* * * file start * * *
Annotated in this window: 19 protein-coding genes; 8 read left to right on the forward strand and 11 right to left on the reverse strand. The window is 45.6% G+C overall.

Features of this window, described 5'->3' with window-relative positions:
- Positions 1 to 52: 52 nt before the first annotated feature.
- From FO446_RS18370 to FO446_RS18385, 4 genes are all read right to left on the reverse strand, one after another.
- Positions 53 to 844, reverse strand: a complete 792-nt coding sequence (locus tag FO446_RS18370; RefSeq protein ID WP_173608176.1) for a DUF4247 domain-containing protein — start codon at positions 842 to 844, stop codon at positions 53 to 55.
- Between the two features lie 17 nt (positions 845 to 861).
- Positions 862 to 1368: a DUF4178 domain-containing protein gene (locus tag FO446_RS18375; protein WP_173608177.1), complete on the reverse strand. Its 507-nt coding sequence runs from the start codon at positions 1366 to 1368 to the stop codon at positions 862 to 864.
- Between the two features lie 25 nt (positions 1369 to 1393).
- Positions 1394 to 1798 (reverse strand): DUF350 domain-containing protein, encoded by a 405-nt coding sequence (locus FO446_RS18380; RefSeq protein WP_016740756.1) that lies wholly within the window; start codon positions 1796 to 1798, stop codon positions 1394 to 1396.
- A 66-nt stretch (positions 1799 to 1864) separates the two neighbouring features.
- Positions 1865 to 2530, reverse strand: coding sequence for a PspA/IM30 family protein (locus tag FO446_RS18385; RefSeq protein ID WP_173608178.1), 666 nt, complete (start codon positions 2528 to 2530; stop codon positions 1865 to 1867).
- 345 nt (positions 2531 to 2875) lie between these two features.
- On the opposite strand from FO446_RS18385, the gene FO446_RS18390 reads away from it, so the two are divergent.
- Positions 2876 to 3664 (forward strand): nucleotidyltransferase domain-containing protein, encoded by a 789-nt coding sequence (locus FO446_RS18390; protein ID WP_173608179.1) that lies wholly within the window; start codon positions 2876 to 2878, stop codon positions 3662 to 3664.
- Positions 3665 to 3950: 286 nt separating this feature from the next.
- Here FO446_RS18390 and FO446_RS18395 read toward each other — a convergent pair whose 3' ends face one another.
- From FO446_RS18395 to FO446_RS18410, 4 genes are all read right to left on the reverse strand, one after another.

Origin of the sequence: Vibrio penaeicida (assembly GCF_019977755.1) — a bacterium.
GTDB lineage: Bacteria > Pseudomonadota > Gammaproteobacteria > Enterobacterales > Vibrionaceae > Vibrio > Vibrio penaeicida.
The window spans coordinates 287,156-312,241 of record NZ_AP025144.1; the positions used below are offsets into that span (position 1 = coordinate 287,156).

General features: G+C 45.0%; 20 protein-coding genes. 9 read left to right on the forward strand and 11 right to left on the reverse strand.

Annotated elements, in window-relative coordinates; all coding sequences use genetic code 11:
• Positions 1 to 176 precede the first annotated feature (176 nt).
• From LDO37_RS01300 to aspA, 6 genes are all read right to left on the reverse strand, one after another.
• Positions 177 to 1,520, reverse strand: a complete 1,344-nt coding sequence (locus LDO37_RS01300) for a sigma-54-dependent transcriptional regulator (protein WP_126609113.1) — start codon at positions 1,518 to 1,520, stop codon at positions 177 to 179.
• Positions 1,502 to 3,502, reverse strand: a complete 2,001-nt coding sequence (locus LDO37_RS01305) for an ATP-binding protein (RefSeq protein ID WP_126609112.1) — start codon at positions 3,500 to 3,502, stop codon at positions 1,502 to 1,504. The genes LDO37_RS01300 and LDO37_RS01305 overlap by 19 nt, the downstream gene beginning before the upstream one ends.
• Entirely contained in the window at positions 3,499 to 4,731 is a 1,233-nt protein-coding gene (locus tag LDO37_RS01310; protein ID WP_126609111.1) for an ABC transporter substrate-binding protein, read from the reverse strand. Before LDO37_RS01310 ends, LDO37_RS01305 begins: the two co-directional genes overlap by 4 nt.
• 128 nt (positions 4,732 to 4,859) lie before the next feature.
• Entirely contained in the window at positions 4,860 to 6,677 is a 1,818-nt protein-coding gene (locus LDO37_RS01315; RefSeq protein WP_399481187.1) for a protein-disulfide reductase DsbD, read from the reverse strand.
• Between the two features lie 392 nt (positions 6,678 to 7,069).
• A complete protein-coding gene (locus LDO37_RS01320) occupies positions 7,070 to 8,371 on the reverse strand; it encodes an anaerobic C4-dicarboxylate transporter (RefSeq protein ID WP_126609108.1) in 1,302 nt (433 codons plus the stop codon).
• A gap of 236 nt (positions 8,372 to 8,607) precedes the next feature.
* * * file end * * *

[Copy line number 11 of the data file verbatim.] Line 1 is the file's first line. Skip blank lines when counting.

- Positions 1865 to 2530, reverse strand: coding sequence for a PspA/IM30 family protein (locus tag FO446_RS18385; RefSeq protein ID WP_173608178.1), 666 nt, complete (start codon positions 2528 to 2530; stop codon positions 1865 to 1867).